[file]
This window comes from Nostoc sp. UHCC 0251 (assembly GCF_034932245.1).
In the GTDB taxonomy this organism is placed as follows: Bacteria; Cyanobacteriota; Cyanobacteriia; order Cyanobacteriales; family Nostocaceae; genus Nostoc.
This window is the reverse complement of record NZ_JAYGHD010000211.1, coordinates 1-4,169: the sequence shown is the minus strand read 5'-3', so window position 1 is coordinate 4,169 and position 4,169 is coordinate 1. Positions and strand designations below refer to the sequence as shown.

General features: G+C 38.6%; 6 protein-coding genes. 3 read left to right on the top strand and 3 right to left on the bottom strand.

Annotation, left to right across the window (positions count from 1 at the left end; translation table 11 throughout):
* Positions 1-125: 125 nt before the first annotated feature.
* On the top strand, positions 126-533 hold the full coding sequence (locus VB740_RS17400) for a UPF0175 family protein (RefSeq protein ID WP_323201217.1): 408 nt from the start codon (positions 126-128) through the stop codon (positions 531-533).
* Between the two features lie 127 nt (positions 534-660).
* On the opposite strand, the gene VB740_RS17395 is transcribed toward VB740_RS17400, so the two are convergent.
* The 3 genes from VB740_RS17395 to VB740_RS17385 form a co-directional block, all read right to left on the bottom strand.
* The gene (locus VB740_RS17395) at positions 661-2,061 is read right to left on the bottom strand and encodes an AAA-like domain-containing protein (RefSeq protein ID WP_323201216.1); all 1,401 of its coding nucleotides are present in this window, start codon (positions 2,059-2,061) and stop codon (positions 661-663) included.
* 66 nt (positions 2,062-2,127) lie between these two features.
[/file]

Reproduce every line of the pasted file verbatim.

This window comes from Nostoc sp. UHCC 0251 (assembly GCF_034932245.1).
In the GTDB taxonomy this organism is placed as follows: Bacteria; Cyanobacteriota; Cyanobacteriia; order Cyanobacteriales; family Nostocaceae; genus Nostoc.
This window is the reverse complement of record NZ_JAYGHD010000211.1, coordinates 1-4,169: the sequence shown is the minus strand read 5'-3', so window position 1 is coordinate 4,169 and position 4,169 is coordinate 1. Positions and strand designations below refer to the sequence as shown.

General features: G+C 38.6%; 6 protein-coding genes. 3 read left to right on the top strand and 3 right to left on the bottom strand.

Annotation, left to right across the window (positions count from 1 at the left end; translation table 11 throughout):
* Positions 1-125: 125 nt before the first annotated feature.
* On the top strand, positions 126-533 hold the full coding sequence (locus VB740_RS17400) for a UPF0175 family protein (RefSeq protein ID WP_323201217.1): 408 nt from the start codon (positions 126-128) through the stop codon (positions 531-533).
* Between the two features lie 127 nt (positions 534-660).
* On the opposite strand, the gene VB740_RS17395 is transcribed toward VB740_RS17400, so the two are convergent.
* The 3 genes from VB740_RS17395 to VB740_RS17385 form a co-directional block, all read right to left on the bottom strand.
* The gene (locus VB740_RS17395) at positions 661-2,061 is read right to left on the bottom strand and encodes an AAA-like domain-containing protein (RefSeq protein ID WP_323201216.1); all 1,401 of its coding nucleotides are present in this window, start codon (positions 2,059-2,061) and stop codon (positions 661-663) included.
* 66 nt (positions 2,062-2,127) lie between these two features.